Sun. May 26th, 2019

Murder, kidnapping of 14-year-old Emmett Till

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When a 14-year-old is killed, it usually does not make national news. However, in 1955, the kidnapping and murder of 14-year-old Emmett Louis Till in Money, Mississippi, continues to make headlines.
lam and Bryant were tried and acquitted by an all-white, all-male jury. The jury deliberated for a little over an hour and returned the innocent verdict despite overwhelming evidence that the defendants were guilty.
and were never brought to justice.
Till’s body was exhumed by the FBI in 2005 and an autopsy performed and identified as belonging to Till. By 2007, a grand jury decided not to seek an in-
drove to Glendora, Mississippi to a shed located behind Milam’s home and pistol-whipped him.
Till, whose nickname was Bobo, lived in Chicago, Illinois. He traveled to Mississippi to visit relatives and stay at the home of his great-uncle Mosses Wright.
Four months after their trial, the two- white men from Mississippi, recounted in the January 1956’s “Look” magazine how they beat Till with a gun, shot him and threw his body in the Tallahatchie River with a 75-pound cotton-gin fan attached with barbed wire to his neck to weigh the body down. They were allegedly paid $1,500 each for the interview and could not be tried again because of the Double-Jeopardy Clause.
indictment against additional individuals.
After deciding to kill Till, they traveled to a cotton gin at Boyle, Mississippi, and picked up a discarded gin fan. Milam is quoted as saying, “When we got to that gin, it was daylight and I was worried for the first time. Somebody might see us and accuse us of stealing the fan.”
On Aug. 24, he went into Bryant’s Grocery and Meat Market to buy candy. At some point, he allegedly whistled at Carolyn Bryant, a white woman who ran the store with her husband Roy who was away at the time. She claimed Till grabbed her, made lewd advances and wolf-whistled at her as he sauntered out.
Till’s mother ordered the top of her son’s conflicted, so people could see his horribly damaged face. “Let the people see what they did to my boy!” she said. Crowds estimated in size from 10,000 to 50,000 descend on the Chicago funeral home.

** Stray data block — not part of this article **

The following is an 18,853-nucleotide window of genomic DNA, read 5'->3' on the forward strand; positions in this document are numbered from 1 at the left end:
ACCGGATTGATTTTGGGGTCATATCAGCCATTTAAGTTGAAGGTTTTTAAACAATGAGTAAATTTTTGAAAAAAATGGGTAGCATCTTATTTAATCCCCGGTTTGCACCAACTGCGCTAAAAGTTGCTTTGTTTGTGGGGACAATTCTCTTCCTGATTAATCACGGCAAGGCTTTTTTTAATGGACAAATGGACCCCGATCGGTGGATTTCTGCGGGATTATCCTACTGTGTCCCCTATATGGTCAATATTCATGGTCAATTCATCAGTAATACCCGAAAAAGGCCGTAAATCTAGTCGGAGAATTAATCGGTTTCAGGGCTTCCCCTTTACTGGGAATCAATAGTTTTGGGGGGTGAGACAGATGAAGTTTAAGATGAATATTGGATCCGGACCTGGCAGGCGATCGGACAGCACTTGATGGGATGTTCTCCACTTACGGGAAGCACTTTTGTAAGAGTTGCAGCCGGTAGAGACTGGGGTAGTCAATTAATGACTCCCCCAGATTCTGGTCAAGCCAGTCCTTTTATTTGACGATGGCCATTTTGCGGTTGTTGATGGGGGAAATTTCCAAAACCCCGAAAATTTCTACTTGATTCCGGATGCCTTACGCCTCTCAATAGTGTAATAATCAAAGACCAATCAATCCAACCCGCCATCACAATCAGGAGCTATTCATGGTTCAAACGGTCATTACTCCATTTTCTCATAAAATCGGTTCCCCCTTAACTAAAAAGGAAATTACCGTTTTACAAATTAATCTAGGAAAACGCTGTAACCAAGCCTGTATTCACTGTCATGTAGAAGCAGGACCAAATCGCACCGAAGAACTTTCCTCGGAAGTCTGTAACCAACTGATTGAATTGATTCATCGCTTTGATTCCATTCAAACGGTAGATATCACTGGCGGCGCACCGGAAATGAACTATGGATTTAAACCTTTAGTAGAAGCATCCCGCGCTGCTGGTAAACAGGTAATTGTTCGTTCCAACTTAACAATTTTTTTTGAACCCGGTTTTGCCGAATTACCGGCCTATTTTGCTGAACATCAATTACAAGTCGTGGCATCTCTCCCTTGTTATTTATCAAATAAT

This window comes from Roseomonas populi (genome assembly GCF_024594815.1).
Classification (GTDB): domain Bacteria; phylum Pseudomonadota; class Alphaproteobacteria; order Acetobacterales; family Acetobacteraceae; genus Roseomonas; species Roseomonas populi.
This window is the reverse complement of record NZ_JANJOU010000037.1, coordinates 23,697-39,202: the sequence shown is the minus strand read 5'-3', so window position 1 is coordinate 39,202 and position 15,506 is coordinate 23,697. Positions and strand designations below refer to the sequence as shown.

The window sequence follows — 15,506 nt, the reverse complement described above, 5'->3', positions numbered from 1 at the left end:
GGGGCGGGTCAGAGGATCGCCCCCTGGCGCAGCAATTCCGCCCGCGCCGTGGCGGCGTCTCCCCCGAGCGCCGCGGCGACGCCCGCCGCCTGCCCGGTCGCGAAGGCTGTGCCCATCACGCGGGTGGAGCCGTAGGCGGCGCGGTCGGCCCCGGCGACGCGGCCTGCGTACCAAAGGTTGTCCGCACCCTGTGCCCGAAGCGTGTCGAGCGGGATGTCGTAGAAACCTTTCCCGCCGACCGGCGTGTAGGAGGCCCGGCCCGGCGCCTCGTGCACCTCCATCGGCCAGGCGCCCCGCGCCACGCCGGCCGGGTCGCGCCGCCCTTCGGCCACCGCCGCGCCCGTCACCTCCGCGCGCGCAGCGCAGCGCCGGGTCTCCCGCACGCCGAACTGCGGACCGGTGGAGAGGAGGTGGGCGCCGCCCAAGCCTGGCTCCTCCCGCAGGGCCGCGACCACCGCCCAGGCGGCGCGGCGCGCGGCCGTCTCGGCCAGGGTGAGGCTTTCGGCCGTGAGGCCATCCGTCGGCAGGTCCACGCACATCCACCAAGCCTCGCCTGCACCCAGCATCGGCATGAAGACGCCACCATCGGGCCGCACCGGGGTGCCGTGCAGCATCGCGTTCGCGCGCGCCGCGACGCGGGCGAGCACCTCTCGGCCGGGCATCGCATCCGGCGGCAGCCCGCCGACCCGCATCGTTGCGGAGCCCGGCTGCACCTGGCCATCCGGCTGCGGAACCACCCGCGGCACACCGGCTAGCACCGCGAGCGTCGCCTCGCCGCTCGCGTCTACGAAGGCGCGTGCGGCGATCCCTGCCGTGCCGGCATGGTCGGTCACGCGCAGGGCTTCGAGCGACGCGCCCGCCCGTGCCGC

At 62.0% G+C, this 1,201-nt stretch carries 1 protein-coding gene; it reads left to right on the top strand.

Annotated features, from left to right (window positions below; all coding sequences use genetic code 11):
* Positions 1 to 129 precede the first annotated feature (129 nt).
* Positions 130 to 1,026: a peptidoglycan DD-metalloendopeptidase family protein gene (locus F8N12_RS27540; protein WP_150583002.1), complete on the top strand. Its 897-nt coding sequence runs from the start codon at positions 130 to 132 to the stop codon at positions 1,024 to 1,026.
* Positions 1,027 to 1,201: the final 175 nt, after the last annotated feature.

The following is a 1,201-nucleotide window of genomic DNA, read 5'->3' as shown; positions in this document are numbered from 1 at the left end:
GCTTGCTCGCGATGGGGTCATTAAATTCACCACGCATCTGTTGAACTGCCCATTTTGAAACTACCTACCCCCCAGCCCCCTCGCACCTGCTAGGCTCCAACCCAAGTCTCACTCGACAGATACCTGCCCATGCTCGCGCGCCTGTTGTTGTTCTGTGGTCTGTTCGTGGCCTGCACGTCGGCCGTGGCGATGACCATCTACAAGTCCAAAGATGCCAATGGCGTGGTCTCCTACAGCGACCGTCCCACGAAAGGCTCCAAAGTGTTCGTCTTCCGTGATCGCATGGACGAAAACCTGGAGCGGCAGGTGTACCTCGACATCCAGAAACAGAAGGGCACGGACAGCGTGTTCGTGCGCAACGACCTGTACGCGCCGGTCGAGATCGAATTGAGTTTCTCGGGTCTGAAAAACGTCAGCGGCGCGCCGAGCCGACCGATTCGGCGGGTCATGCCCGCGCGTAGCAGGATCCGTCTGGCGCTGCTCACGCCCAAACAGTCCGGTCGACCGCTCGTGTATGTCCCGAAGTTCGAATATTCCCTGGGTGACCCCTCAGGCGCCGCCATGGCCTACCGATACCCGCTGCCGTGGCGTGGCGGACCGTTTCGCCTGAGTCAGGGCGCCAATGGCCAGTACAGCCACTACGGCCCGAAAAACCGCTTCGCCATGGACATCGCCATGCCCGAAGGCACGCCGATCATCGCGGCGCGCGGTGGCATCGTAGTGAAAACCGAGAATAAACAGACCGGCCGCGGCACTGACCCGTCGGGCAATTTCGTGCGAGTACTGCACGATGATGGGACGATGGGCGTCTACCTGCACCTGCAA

Once they arrived at the Tallahatchie River, they shot Till and threw his body in, according to the “Look” magazine interview.
His harmless action carried weight in an era of segregation and Jim Crow laws that ruled the South. Four days later, Till, who was black, was abducted from his great-uncle’s house by J.W. Milam and Roy Bryant.
NY Times, Jan. 27, 2017
The facts of his murder are murky and unsubstantiated. Three days after his death, his corpse was recovered, but so disgured that his great-uncle could not identify him except for an initialed ring.
In 1963, Bob Dylan records a song called “The Death of Emmett Till.”
FBI notes:
Four six decades, Carolyn Bryant who was linked to one of the most notorious crimes in the nation’s history, the lynching of Till, broke her silence and talked to Tim Tyson, a Duke University professor. In his book, “The Blood of Emmett Till,” she is quoted as saying that Till did not grab her and was not menacing and sexually crude toward her…Nothing that boy did could ever justify what happened to him.”
Within a month after the murder, Mi-
Hundreds of thousands of people, mostly in northern cities, attended rallies protesting the verdict in the Till-murder trial. In Mississippi, membership in segregation-supporting White Citizen’s Councils skyrocketed.
The burial was postponed to allow additional time for the public to view Till’s body. Meanwhile, largely in response to the national attention the case attracted, people in Mississippi decide to use the trial to send a message to outsiders. All five lawyers of the town of Sumner, Mississippi, agree to defend Bryant and Milam. The sheriff is not convinced that the body pulled from the Tallahatchie River was really that of Till.
The FBI’s evidence reveals a number of inconsistencies and differences in its nine-page report.
The U.S. Justice Department reopened the case in 2004, amid suggestions that other people – some of whom were still alive – might have participated in the crime. Milam and Bryant both had died
After picking up Till at 2 a.m., Milam and Bryant attempted to find a bluff along the Mississippi River at which to whip Till and scare him, but could not find it, after driving almost 75 miles. By 5 a.m., they drove to Glendora, Mississippi to a shed located behind Milam’s home and pistol-whipped him. After deciding to kill Till, they traveled to a cotton gin at Boyle, Mississippi, and picked up a discarded gin fan. Milam is quoted as saying, “When we got to that gin, it was daylight and I was worried for the first time. Somebody might see us and accuse us of stealing the fan.” Once they arrived at the Tallahatchie River, they shot Till and threw his body in, according to the “Look” magazine interview. The FBI’s evidence reveals a number of inconsistencies and differences in its nine-page report. NY Times, Jan. 27, 2017 Four six decades, Carolyn Bryant who was linked to one of the most notorious crimes in the nation’s history, the lynching of Till, broke her silence and talked to Tim Tyson, a Duke University professor. In his book, “The Blood of Emmett Till,” she is quoted as saying that Till did not grab her and was not menacing and sexually crude toward her…Nothing that boy did could ever justify what happened to him.”

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